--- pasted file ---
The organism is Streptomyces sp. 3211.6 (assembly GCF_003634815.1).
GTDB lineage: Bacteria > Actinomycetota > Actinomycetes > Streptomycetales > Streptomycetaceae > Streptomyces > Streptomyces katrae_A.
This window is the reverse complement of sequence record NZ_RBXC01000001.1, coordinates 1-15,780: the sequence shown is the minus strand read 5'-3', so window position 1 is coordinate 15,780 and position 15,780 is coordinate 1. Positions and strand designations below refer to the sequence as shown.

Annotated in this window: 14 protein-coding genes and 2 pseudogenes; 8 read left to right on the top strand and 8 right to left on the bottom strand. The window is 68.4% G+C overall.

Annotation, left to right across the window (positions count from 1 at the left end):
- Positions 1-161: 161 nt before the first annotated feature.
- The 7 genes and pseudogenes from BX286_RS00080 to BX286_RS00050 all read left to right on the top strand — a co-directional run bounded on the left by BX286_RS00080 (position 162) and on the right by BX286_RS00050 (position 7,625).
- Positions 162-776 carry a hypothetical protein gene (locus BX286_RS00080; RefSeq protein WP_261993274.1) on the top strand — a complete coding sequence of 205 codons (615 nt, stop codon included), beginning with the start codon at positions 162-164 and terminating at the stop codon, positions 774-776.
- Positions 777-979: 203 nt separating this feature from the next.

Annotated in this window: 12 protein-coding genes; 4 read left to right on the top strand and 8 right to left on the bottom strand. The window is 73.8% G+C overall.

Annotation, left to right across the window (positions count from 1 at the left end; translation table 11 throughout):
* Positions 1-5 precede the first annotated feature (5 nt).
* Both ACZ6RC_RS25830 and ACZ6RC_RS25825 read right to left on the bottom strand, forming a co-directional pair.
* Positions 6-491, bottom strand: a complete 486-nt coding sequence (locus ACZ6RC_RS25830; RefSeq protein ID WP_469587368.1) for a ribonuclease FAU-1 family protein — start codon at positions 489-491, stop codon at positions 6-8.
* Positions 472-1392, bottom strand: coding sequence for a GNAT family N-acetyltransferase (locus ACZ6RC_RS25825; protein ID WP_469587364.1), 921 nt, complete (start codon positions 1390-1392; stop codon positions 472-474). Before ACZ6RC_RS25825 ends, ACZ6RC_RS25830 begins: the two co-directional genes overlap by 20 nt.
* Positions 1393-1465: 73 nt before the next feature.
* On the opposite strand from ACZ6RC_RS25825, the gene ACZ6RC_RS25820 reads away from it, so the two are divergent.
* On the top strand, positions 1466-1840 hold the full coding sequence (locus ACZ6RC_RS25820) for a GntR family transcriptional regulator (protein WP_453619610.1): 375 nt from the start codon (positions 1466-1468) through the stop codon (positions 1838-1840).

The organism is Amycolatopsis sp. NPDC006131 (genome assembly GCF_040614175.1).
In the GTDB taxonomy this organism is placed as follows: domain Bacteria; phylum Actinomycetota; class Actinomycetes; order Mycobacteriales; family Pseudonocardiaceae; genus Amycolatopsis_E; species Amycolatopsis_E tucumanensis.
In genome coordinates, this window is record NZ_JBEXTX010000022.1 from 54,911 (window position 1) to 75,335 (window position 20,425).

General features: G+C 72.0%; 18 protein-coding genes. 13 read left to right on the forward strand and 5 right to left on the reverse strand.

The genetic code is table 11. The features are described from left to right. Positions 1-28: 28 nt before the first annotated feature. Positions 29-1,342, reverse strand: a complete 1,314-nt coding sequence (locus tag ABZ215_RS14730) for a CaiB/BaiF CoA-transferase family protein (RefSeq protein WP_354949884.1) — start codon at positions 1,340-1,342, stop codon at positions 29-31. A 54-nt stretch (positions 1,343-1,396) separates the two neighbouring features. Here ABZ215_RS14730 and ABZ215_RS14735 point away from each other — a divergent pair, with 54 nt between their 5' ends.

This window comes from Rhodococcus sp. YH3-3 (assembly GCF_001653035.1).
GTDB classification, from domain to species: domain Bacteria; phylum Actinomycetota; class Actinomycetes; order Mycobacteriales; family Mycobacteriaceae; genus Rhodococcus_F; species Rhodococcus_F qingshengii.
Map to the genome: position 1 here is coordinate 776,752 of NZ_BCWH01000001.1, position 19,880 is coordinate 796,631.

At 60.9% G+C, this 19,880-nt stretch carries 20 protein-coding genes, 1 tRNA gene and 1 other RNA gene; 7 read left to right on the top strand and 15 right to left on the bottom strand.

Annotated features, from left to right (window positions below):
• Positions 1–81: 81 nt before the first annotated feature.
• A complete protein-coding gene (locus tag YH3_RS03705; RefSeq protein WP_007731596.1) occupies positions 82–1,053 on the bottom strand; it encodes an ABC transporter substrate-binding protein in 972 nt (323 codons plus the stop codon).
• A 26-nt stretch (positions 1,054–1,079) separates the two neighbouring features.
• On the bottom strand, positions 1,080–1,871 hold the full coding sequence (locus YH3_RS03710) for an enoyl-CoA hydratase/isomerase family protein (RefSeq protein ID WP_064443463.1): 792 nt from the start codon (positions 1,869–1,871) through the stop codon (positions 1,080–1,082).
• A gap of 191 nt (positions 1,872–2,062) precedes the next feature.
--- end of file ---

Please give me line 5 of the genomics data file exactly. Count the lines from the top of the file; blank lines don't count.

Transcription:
Annotation, left to right across the window (positions count from 1 at the left end):